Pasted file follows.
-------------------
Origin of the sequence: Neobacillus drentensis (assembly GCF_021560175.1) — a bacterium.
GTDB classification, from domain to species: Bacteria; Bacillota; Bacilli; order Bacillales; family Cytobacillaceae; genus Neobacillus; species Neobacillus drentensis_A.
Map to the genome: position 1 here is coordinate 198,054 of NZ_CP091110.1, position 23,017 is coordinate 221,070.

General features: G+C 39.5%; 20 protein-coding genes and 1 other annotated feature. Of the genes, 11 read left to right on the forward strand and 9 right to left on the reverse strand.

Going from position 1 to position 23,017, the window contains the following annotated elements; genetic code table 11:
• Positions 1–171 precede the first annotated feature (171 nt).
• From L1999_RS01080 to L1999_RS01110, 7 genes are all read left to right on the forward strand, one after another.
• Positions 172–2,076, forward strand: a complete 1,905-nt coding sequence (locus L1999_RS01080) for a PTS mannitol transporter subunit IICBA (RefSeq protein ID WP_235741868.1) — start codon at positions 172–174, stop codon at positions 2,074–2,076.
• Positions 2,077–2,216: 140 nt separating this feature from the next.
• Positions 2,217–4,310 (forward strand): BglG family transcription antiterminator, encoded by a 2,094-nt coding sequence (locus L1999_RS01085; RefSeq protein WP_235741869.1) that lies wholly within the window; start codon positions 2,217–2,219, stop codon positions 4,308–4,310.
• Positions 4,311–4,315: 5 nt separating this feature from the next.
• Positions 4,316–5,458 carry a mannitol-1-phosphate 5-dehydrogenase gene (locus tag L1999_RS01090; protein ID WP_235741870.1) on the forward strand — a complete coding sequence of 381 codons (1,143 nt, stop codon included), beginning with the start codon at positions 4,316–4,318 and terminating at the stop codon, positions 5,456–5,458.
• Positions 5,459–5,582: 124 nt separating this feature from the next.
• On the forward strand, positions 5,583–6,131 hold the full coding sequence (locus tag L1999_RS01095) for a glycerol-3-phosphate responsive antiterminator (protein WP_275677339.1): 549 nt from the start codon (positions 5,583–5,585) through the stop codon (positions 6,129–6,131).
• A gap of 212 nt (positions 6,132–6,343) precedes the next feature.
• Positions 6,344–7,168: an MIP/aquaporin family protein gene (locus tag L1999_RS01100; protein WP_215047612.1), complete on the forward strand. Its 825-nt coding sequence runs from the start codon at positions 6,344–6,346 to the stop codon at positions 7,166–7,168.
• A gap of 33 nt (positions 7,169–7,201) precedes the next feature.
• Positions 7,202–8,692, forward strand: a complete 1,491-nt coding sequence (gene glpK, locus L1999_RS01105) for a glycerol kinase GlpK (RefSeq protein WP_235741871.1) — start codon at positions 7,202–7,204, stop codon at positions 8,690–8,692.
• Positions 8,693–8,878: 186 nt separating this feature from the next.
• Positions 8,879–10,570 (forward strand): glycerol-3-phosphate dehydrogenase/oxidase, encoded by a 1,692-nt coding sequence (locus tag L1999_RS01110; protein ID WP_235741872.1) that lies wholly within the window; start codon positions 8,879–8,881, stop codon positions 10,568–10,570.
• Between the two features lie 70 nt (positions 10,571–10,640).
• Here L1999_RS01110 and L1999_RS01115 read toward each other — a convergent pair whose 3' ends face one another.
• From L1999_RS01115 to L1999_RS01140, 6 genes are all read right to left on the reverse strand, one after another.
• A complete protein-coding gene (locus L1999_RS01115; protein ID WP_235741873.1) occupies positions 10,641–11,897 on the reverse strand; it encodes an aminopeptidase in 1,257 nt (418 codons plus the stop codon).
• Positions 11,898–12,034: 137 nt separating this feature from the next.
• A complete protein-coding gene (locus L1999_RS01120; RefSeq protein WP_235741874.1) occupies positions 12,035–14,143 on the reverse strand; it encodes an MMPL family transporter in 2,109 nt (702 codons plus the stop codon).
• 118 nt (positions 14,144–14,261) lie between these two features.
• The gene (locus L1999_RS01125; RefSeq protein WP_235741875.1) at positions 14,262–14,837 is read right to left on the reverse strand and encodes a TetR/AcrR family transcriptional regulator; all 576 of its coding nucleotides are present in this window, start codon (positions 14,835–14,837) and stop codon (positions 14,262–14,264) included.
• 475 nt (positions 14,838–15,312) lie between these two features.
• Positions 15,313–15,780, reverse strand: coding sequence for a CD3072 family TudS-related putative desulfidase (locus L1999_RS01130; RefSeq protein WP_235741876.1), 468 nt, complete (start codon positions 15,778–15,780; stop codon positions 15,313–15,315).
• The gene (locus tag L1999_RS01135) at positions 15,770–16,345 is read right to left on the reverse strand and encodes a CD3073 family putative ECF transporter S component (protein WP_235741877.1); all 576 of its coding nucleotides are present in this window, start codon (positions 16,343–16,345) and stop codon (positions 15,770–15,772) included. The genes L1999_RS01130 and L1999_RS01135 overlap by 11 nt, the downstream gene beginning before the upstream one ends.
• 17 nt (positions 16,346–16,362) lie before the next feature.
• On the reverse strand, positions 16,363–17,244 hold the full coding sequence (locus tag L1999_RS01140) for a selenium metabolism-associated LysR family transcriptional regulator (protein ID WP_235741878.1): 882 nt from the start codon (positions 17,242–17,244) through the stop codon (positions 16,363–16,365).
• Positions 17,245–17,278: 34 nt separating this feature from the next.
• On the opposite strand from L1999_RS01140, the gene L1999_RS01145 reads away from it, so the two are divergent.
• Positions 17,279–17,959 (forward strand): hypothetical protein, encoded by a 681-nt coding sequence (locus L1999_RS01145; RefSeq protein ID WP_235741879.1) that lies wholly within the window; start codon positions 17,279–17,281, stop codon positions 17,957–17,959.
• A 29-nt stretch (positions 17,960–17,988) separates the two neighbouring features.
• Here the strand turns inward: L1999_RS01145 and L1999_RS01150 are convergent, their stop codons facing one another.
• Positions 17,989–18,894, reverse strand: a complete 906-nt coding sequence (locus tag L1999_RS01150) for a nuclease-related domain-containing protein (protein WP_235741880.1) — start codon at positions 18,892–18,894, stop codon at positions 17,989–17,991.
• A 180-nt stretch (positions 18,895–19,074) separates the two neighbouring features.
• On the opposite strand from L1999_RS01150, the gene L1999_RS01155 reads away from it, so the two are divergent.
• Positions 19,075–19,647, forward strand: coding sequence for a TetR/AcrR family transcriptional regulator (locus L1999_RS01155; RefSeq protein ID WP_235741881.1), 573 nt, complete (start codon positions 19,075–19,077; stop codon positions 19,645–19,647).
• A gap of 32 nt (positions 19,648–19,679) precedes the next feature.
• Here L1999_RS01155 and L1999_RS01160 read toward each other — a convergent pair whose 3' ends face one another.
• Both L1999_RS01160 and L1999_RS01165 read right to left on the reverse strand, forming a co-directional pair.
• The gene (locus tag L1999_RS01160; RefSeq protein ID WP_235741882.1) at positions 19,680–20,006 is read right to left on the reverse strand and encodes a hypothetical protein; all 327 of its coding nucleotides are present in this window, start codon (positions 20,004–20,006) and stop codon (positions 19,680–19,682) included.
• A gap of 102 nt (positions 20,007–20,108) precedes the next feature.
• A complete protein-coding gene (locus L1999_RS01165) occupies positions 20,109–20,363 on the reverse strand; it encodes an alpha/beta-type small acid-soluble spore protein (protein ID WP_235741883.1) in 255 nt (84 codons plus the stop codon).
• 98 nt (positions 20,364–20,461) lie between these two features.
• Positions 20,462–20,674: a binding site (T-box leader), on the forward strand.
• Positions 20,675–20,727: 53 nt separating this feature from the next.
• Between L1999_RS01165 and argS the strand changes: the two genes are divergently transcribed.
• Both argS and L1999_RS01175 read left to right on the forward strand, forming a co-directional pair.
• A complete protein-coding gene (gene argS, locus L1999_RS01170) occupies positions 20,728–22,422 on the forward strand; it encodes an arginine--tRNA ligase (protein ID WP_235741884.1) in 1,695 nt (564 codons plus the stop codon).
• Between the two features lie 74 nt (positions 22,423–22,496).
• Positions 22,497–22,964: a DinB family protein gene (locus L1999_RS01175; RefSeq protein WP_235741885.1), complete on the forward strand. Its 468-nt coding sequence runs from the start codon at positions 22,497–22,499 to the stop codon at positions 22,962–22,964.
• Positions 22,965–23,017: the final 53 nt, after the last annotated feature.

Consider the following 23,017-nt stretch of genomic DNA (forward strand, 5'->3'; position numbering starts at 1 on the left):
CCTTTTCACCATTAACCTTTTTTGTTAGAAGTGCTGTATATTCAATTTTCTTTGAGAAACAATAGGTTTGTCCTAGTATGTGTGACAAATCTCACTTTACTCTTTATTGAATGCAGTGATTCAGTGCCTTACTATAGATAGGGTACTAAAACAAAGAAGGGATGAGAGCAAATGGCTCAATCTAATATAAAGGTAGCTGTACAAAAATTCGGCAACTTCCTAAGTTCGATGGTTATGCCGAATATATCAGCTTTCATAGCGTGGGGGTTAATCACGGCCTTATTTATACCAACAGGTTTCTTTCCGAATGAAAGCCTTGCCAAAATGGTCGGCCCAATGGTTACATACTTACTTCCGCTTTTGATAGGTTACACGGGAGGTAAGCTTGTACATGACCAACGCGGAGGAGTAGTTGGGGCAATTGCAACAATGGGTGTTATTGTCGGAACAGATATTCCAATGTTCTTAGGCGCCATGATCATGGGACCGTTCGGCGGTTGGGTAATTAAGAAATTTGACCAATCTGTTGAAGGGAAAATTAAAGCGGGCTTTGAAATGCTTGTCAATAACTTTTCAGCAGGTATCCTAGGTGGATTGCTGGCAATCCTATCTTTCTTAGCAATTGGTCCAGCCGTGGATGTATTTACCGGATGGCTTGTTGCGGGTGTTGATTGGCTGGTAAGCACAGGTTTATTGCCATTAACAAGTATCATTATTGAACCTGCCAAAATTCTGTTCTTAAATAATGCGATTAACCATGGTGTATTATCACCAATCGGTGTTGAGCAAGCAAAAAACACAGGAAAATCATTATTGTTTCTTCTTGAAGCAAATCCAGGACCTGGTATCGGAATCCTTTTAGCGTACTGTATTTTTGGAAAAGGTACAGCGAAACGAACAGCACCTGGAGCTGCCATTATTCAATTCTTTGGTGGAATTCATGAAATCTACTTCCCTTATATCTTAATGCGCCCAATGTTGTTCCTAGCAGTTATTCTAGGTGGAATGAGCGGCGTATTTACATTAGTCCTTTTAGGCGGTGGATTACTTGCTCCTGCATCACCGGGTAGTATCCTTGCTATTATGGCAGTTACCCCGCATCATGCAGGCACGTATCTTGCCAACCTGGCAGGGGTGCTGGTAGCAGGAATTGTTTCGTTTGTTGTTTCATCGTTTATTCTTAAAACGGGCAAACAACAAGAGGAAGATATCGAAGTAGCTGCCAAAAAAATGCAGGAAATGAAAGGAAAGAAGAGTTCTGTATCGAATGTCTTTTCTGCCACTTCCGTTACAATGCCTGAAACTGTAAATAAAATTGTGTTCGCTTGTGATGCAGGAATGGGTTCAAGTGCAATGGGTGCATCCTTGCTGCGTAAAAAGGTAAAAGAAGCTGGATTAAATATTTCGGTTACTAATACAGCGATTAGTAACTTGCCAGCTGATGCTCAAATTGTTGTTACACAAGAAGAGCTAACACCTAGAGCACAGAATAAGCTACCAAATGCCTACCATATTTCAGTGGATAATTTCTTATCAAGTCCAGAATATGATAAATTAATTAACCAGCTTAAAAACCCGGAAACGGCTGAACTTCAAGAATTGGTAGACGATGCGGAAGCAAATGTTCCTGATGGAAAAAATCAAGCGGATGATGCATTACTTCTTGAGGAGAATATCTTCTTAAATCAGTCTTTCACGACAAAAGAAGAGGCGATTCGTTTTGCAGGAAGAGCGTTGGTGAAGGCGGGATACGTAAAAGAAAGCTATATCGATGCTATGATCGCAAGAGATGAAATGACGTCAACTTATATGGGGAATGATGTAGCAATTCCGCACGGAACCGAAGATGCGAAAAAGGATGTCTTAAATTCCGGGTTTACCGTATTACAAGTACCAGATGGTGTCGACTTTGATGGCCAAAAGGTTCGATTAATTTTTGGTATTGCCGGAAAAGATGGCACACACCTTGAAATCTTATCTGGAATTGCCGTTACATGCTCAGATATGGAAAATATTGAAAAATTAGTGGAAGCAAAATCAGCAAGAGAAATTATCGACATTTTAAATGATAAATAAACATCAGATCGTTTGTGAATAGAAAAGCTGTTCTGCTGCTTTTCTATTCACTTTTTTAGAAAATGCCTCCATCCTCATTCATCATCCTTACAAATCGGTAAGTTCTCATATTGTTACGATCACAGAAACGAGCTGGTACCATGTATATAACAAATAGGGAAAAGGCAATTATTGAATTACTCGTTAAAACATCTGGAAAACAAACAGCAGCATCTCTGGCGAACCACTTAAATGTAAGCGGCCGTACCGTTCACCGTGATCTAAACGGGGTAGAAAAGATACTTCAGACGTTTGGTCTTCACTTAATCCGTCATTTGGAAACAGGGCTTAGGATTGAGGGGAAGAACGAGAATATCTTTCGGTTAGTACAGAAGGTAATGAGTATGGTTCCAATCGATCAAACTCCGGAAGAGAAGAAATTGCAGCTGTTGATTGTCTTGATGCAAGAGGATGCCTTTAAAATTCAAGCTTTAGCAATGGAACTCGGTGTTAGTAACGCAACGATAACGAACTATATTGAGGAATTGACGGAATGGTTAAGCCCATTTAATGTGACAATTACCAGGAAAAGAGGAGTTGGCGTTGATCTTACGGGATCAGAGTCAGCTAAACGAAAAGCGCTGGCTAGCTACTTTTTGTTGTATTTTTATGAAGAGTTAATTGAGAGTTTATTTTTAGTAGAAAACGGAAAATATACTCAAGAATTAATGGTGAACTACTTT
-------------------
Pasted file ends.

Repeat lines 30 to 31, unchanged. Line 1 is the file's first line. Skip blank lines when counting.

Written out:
• Positions 15,313–15,780, reverse strand: coding sequence for a CD3072 family TudS-related putative desulfidase (locus L1999_RS01130; RefSeq protein WP_235741876.1), 468 nt, complete (start codon positions 15,778–15,780; stop codon positions 15,313–15,315).
• The gene (locus tag L1999_RS01135) at positions 15,770–16,345 is read right to left on the reverse strand and encodes a CD3073 family putative ECF transporter S component (protein WP_235741877.1); all 576 of its coding nucleotides are present in this window, start codon (positions 16,343–16,345) and stop codon (positions 15,770–15,772) included. The genes L1999_RS01130 and L1999_RS01135 overlap by 11 nt, the downstream gene beginning before the upstream one ends.